I'm blessed to have poor hearing. It has made my life easier. I have no trouble hearing honking horns or having a conversation. So I have it good compared with many. If you dread chores, this would be a good time to be hard of hearing yourself. Today, I'm going to hand out eight easy chores—each one can be done in minutes—that will make your computing experience better.
1. Crawl under your desk (Lord, I love giving orders) and untangle that mass of wires. Then label each one. Here's what I mean: The line that goes from your router to your main computer might be labelled Main 1, the line from the phone jack to your phone is Phone 1, the identical cable to your DSL modem is DSL. You get the idea. Once you're done, things will be neater. Trip over one of these lines and you'll probably break it, or pull some hunk of equipment off the desk. Even if you're not clumsy, you'll be able to find the right cable fast the next time something goes wrong.
2. Defrag your hard disk. XP users can just run the built-in defragmenting program. Vista also has a defrag program, but I think it's worse than XP's. I recommend a $30 (Rs1,206) program called Diskeeper located at ‘www.diskeeper.com’. XP's defragger is a dumbed-down version of this excellent program. Even XP users might want to consider it. Maybe you've been told that defragmenting the hard disk isn't important in Vista. That's not true. If you are unsure how to use defrag, type “defragment" into the Windows help menu.
3. If you have a UPS (uninterruptible power supply), then test it. Unplug it from the wall so it's forced to switch to battery power. First check to see if any critical device (monitor, computer, router or DSL modem) goes off. You'll quickly see if you've plugged in your devices incorrectly. Most UPS devices have outlets on one side for devices you want to keep running during a power failure and outlets on the other side for devices that simply get surge protection (but don't get juice in an outage). It's easy to mistakenly plug something into the wrong side. I've done it. Next, shut down your computer. If the UPS' backup power plays out before you can do that, it's time to either replace the UPS or its battery.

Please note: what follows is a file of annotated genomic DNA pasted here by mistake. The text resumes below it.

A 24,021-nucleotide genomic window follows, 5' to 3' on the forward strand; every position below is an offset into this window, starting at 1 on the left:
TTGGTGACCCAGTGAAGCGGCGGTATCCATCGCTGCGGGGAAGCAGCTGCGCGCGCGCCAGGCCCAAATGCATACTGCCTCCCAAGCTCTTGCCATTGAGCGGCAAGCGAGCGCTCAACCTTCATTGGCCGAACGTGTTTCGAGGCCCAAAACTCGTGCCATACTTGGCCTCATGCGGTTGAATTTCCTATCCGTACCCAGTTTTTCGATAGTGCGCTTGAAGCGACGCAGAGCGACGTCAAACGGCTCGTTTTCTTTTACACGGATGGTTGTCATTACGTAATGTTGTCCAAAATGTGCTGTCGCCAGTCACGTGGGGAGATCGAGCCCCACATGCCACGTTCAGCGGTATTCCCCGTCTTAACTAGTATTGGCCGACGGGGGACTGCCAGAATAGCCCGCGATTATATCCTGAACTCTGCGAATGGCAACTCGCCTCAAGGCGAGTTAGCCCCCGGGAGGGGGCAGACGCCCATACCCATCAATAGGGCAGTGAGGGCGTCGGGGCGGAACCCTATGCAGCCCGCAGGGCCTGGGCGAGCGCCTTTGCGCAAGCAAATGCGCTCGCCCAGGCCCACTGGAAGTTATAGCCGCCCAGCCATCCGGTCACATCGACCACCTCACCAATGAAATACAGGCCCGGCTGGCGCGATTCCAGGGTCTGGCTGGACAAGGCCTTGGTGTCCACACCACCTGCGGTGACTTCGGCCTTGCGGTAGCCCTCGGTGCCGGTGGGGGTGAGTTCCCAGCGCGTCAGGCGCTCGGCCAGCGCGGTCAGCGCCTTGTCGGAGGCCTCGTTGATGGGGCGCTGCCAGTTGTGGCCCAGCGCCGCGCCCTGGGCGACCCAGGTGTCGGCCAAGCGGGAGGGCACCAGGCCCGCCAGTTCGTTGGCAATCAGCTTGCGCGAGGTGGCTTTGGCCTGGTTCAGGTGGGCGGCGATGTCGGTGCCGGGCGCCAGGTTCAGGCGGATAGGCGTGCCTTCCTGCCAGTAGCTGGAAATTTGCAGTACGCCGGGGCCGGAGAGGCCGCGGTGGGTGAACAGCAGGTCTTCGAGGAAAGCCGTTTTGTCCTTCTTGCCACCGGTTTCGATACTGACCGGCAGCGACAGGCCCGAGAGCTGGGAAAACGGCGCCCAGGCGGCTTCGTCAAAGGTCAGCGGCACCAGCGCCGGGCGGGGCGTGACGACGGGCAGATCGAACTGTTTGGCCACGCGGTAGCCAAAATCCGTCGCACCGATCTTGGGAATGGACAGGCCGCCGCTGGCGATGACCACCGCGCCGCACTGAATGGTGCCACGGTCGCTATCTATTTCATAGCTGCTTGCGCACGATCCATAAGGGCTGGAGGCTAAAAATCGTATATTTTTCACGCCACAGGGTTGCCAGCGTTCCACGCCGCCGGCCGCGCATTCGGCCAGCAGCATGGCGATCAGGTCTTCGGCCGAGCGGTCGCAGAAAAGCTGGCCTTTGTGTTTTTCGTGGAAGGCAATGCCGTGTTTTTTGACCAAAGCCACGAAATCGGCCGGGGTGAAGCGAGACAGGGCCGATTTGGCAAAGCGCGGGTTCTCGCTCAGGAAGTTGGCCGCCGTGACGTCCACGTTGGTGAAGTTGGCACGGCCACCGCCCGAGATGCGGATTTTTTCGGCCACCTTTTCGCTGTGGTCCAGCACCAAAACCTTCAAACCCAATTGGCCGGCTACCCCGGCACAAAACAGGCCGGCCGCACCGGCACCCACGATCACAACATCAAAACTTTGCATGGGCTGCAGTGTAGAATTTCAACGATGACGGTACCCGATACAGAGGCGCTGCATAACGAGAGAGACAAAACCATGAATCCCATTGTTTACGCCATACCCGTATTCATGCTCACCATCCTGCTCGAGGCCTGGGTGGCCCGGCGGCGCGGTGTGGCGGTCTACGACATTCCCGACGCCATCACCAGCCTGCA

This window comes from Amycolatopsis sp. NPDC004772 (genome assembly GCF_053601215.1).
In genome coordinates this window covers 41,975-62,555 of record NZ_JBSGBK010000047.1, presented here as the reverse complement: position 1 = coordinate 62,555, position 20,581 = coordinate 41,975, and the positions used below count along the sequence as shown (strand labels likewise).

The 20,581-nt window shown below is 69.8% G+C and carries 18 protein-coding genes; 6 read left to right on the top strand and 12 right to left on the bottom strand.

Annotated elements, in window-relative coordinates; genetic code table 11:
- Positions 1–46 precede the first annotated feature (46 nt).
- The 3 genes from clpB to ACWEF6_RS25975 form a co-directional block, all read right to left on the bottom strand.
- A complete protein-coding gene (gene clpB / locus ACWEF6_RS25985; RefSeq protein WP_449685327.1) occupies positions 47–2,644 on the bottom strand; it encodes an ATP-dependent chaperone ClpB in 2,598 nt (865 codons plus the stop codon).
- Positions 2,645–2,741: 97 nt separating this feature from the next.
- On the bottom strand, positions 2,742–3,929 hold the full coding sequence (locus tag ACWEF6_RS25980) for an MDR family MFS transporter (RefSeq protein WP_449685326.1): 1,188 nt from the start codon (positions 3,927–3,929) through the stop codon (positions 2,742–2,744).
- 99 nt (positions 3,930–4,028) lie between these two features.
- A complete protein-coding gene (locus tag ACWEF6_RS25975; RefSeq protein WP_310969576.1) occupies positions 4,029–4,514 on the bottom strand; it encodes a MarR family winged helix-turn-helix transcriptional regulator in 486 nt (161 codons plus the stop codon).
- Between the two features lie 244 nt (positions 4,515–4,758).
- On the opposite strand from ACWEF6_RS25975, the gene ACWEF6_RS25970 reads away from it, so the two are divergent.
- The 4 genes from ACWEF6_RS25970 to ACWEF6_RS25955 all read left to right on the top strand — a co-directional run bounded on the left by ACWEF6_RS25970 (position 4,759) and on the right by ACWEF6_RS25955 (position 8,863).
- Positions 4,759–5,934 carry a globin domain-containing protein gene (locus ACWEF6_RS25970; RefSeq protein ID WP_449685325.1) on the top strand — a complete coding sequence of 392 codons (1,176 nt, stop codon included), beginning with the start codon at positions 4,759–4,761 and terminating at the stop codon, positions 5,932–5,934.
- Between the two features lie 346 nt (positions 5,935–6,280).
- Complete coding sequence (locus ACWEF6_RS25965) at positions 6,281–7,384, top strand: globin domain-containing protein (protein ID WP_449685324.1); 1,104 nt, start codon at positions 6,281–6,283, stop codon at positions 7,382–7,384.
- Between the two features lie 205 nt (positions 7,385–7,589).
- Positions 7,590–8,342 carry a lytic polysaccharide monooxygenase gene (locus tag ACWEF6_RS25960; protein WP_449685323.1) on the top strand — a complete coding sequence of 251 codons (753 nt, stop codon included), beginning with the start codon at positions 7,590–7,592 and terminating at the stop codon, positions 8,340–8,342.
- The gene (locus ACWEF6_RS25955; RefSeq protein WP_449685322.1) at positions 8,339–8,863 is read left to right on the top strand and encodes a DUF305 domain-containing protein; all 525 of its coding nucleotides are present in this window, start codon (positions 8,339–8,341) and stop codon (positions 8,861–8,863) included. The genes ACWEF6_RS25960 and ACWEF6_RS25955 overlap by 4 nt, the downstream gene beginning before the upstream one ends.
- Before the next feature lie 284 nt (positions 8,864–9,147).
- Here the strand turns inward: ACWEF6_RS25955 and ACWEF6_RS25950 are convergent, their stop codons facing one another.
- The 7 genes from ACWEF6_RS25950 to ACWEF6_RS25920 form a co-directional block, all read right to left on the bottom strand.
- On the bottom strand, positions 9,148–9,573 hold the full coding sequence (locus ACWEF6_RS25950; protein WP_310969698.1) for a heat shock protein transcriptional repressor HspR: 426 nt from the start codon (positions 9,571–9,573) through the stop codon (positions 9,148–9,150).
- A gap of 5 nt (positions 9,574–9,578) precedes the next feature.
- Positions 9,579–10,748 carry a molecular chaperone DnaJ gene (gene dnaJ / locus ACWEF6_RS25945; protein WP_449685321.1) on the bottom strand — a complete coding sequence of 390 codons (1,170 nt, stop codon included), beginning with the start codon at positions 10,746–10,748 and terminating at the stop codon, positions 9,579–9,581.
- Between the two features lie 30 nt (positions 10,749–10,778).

4. If you don't have a UPS, get one.
5. Check to see that your anti-virus and anti-spyware programs are up to date. If you don't have one or both of these programs, then get them (you can check my technology blog at ‘www.ajc.com’ for free ones).
6. Optimize Windows so that it runs faster and more efficiently. As there are several steps to this, including some I've already mentioned, I'll give you a Web page that tells Vista users how to do everything from checking your hard disk to getting rid of unwanted files: ‘http://tinyurl.com/29t5am’. If you use XP, go to: ‘http://tinyurl.com/2mwlxw’.
7. If you don't have this program—Belarc Advisor—download it now at www.belarc.com. It will inventory your computer and hardware and provide the sort of answers a tech support guy might ask. It also will show activation codes for your installed programs, which can come in handy if you ever lose them.
8. Make sure you'll be able to use your computer if you forget the password. That involves making a password reset disk. For Windows XP, go to this website to learn how: ‘http://tinyurl.com/33b364’. For Windows Vista, go to ‘http://tinyurl.com/2e2nrp’. If just one of these tips saves your neck some day, you'll be glad you were able to hear me out.
©2008/The New York Times